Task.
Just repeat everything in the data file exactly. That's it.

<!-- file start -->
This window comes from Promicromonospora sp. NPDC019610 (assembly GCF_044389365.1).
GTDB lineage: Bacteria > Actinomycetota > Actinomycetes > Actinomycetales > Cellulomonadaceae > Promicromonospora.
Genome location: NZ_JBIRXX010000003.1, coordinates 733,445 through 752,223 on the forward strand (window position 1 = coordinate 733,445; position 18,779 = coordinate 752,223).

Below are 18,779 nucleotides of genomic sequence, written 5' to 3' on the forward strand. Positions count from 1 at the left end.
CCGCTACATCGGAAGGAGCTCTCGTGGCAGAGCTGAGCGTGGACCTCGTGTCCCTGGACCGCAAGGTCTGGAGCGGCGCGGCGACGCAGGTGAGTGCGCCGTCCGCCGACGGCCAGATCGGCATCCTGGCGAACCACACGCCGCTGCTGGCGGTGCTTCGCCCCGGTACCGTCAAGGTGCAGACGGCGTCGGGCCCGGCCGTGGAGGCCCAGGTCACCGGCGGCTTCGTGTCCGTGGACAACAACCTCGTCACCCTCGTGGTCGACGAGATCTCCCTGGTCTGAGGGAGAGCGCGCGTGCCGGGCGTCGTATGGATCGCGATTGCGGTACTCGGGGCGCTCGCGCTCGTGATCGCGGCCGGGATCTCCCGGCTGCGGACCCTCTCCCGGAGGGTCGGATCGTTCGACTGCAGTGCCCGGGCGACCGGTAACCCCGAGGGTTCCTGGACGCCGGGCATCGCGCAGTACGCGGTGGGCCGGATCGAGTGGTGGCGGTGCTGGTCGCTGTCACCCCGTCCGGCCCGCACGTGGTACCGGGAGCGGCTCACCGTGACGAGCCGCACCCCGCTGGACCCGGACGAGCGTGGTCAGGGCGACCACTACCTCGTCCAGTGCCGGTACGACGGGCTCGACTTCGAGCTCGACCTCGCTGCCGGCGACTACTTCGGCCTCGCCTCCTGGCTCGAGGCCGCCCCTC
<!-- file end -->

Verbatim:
This window comes from Promicromonospora sp. NPDC019610 (assembly GCF_044389365.1).
GTDB lineage: Bacteria > Actinomycetota > Actinomycetes > Actinomycetales > Cellulomonadaceae > Promicromonospora.
Genome location: NZ_JBIRXX010000003.1, coordinates 733,445 through 752,223 on the forward strand (window position 1 = coordinate 733,445; position 18,779 = coordinate 752,223).

Below are 18,779 nucleotides of genomic sequence, written 5' to 3' on the forward strand. Positions count from 1 at the left end.
CCGCTACATCGGAAGGAGCTCTCGTGGCAGAGCTGAGCGTGGACCTCGTGTCCCTGGACCGCAAGGTCTGGAGCGGCGCGGCGACGCAGGTGAGTGCGCCGTCCGCCGACGGCCAGATCGGCATCCTGGCGAACCACACGCCGCTGCTGGCGGTGCTTCGCCCCGGTACCGTCAAGGTGCAGACGGCGTCGGGCCCGGCCGTGGAGGCCCAGGTCACCGGCGGCTTCGTGTCCGTGGACAACAACCTCGTCACCCTCGTGGTCGACGAGATCTCCCTGGTCTGAGGGAGAGCGCGCGTGCCGGGCGTCGTATGGATCGCGATTGCGGTACTCGGGGCGCTCGCGCTCGTGATCGCGGCCGGGATCTCCCGGCTGCGGACCCTCTCCCGGAGGGTCGGATCGTTCGACTGCAGTGCCCGGGCGACCGGTAACCCCGAGGGTTCCTGGACGCCGGGCATCGCGCAGTACGCGGTGGGCCGGATCGAGTGGTGGCGGTGCTGGTCGCTGTCACCCCGTCCGGCCCGCACGTGGTACCGGGAGCGGCTCACCGTGACGAGCCGCACCCCGCTGGACCCGGACGAGCGTGGTCAGGGCGACCACTACCTCGTCCAGTGCCGGTACGACGGGCTCGACTTCGAGCTCGACCTCGCTGCCGGCGACTACTTCGGCCTCGCCTCCTGGCTCGAGGCCGCCCCTC